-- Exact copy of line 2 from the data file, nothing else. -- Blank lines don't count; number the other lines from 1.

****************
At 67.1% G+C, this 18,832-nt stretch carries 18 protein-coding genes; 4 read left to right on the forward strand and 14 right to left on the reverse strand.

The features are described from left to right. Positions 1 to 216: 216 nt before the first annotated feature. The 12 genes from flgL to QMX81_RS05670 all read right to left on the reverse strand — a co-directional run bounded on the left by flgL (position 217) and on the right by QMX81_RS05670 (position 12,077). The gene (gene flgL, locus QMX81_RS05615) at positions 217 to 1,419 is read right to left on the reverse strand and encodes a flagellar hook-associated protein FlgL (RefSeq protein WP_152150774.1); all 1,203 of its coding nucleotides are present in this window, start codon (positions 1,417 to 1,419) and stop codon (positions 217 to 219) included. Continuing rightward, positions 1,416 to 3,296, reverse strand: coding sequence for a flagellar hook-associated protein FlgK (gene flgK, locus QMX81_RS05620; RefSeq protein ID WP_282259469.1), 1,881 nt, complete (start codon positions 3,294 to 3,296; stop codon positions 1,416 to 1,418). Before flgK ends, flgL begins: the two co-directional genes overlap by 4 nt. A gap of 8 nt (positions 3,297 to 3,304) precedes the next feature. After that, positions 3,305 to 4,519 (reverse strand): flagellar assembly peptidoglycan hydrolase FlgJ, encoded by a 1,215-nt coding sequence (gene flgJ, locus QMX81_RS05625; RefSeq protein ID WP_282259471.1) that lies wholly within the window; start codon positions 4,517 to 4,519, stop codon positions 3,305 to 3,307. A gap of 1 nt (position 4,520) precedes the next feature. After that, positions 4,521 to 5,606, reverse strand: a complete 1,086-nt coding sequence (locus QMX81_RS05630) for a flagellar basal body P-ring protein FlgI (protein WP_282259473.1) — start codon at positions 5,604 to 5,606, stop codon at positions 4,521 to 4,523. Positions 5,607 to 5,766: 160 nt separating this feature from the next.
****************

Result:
The features are described from left to right. Positions 1 to 216: 216 nt before the first annotated feature. The 12 genes from flgL to QMX81_RS05670 all read right to left on the reverse strand — a co-directional run bounded on the left by flgL (position 217) and on the right by QMX81_RS05670 (position 12,077). The gene (gene flgL, locus QMX81_RS05615) at positions 217 to 1,419 is read right to left on the reverse strand and encodes a flagellar hook-associated protein FlgL (RefSeq protein WP_152150774.1); all 1,203 of its coding nucleotides are present in this window, start codon (positions 1,417 to 1,419) and stop codon (positions 217 to 219) included. Continuing rightward, positions 1,416 to 3,296, reverse strand: coding sequence for a flagellar hook-associated protein FlgK (gene flgK, locus QMX81_RS05620; RefSeq protein ID WP_282259469.1), 1,881 nt, complete (start codon positions 3,294 to 3,296; stop codon positions 1,416 to 1,418). Before flgK ends, flgL begins: the two co-directional genes overlap by 4 nt. A gap of 8 nt (positions 3,297 to 3,304) precedes the next feature. After that, positions 3,305 to 4,519 (reverse strand): flagellar assembly peptidoglycan hydrolase FlgJ, encoded by a 1,215-nt coding sequence (gene flgJ, locus QMX81_RS05625; RefSeq protein ID WP_282259471.1) that lies wholly within the window; start codon positions 4,517 to 4,519, stop codon positions 3,305 to 3,307. A gap of 1 nt (position 4,520) precedes the next feature. After that, positions 4,521 to 5,606, reverse strand: a complete 1,086-nt coding sequence (locus QMX81_RS05630) for a flagellar basal body P-ring protein FlgI (protein WP_282259473.1) — start codon at positions 5,604 to 5,606, stop codon at positions 4,521 to 4,523. Positions 5,607 to 5,766: 160 nt separating this feature from the next.